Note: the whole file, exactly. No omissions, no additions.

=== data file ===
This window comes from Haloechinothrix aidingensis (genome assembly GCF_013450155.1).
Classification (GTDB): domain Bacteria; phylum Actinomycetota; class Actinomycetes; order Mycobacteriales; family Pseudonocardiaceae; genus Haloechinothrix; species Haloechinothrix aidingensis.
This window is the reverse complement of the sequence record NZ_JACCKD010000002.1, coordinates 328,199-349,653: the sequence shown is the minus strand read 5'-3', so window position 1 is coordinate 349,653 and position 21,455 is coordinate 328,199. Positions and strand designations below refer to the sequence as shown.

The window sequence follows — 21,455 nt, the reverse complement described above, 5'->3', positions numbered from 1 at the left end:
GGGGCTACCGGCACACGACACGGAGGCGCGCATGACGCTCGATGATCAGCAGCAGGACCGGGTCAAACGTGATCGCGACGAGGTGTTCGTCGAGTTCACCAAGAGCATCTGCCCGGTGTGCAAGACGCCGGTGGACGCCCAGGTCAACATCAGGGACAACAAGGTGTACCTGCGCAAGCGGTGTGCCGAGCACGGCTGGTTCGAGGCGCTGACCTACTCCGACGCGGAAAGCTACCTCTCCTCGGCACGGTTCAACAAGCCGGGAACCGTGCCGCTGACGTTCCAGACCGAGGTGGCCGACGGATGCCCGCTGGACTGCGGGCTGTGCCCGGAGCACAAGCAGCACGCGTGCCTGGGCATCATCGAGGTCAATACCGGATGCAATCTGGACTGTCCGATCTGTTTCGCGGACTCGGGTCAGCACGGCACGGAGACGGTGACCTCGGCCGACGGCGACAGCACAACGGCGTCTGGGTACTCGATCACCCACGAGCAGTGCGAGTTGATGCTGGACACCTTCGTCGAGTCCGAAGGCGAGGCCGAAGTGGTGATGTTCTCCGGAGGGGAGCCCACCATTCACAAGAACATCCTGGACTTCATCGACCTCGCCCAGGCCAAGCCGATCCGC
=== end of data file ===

This window comes from Haloechinothrix aidingensis (genome assembly GCF_013450155.1).
Classification (GTDB): domain Bacteria; phylum Actinomycetota; class Actinomycetes; order Mycobacteriales; family Pseudonocardiaceae; genus Haloechinothrix; species Haloechinothrix aidingensis.
This window is the reverse complement of the sequence record NZ_JACCKD010000002.1, coordinates 328,199-349,653: the sequence shown is the minus strand read 5'-3', so window position 1 is coordinate 349,653 and position 21,455 is coordinate 328,199. Positions and strand designations below refer to the sequence as shown.

The window sequence follows — 21,455 nt, the reverse complement described above, 5'->3', positions numbered from 1 at the left end:
GGGGCTACCGGCACACGACACGGAGGCGCGCATGACGCTCGATGATCAGCAGCAGGACCGGGTCAAACGTGATCGCGACGAGGTGTTCGTCGAGTTCACCAAGAGCATCTGCCCGGTGTGCAAGACGCCGGTGGACGCCCAGGTCAACATCAGGGACAACAAGGTGTACCTGCGCAAGCGGTGTGCCGAGCACGGCTGGTTCGAGGCGCTGACCTACTCCGACGCGGAAAGCTACCTCTCCTCGGCACGGTTCAACAAGCCGGGAACCGTGCCGCTGACGTTCCAGACCGAGGTGGCCGACGGATGCCCGCTGGACTGCGGGCTGTGCCCGGAGCACAAGCAGCACGCGTGCCTGGGCATCATCGAGGTCAATACCGGATGCAATCTGGACTGTCCGATCTGTTTCGCGGACTCGGGTCAGCACGGCACGGAGACGGTGACCTCGGCCGACGGCGACAGCACAACGGCGTCTGGGTACTCGATCACCCACGAGCAGTGCGAGTTGATGCTGGACACCTTCGTCGAGTCCGAAGGCGAGGCCGAAGTGGTGATGTTCTCCGGAGGGGAGCCCACCATTCACAAGAACATCCTGGACTTCATCGACCTCGCCCAGGCCAAGCCGATCCGC